The Canadian Mental Health Association has received city approval to move its supportive housing program from the old Buffalo Hotel to the former Econo Lodge at the south edge of downtown.
For 12 years, the aging Buffalo has provided permanent supportive accommodations using the housing-first model, which moves people with a history of homelessness or addiction off the street and into their own apartments.
Wednesday, the city’s municipal planning commission unanimously approved the redevelopment of the motel, which will increase the number of tenants by nine to 48.
Christine Stewart, executive director of the association’s central Alberta region, said the new location is perfect, and the commission seemed to agree.
“I think it really speaks to the work we’ve done as a community on the need for affordable housing in general. I really feel the committee members spoke to that, and spoke to the understanding to do more,” Stewart said.
The former motel, at 4124 50th Ave., is owned by a local business group. The association will lease the building and operate the program with staff on site 24/7.
The facility will include a locked, fenced, covered exterior corridor around the building that will connect to a secure courtyard. Access to the facility will be through a front door with a security camera and buzzer.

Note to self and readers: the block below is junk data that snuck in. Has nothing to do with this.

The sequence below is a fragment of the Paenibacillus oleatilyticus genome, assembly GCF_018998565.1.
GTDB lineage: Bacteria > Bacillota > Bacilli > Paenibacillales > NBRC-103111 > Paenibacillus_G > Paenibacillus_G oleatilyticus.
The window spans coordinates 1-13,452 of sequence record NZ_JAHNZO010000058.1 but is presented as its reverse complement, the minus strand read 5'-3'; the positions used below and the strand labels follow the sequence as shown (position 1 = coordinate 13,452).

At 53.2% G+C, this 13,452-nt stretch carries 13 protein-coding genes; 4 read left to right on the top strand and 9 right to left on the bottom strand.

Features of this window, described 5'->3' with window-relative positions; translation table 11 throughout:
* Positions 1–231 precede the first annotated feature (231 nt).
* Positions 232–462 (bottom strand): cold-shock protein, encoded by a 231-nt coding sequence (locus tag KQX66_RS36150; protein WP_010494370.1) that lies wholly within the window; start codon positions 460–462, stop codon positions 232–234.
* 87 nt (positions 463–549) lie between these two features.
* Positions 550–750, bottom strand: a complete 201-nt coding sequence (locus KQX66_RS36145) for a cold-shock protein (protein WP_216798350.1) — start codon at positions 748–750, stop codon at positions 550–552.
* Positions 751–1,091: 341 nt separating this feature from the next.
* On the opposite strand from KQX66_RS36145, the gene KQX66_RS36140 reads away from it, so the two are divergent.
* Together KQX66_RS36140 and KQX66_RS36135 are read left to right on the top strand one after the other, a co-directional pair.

“Our tenants are not homeless. There’s a lot of reference to homeless people who are creating issues in the community, but our tenants have a place to live. They have a home. They pay rent,” Stewart said.
One of the nearby businesses wrote a letter to the commission objecting to the development, fearing a worsening of crime in the area.
Stewart said there is already a significant number of people sleeping in the trees behind the motel.
“So now with our presence, and 24/7 monitoring and cameras in place, I think we’ll be better equipped to handle any crisis or direct people to services as needed.”
A chain-link fence, topped with razor wire, will be installed at the back of the property.
Stewart said with about 80 people waiting for housing, more facilities are needed in Red Deer.
“There’s a large number of people that we’ve tried to house in scattered site apartments that just aren’t successful due to things like guest management and maybe some more extreme mental illness that causes public disturbances.
“With staffing support, they can maintain that housing. But we only have the one building. I feel that we need at least two more to successfully house everyone and get people off the street.”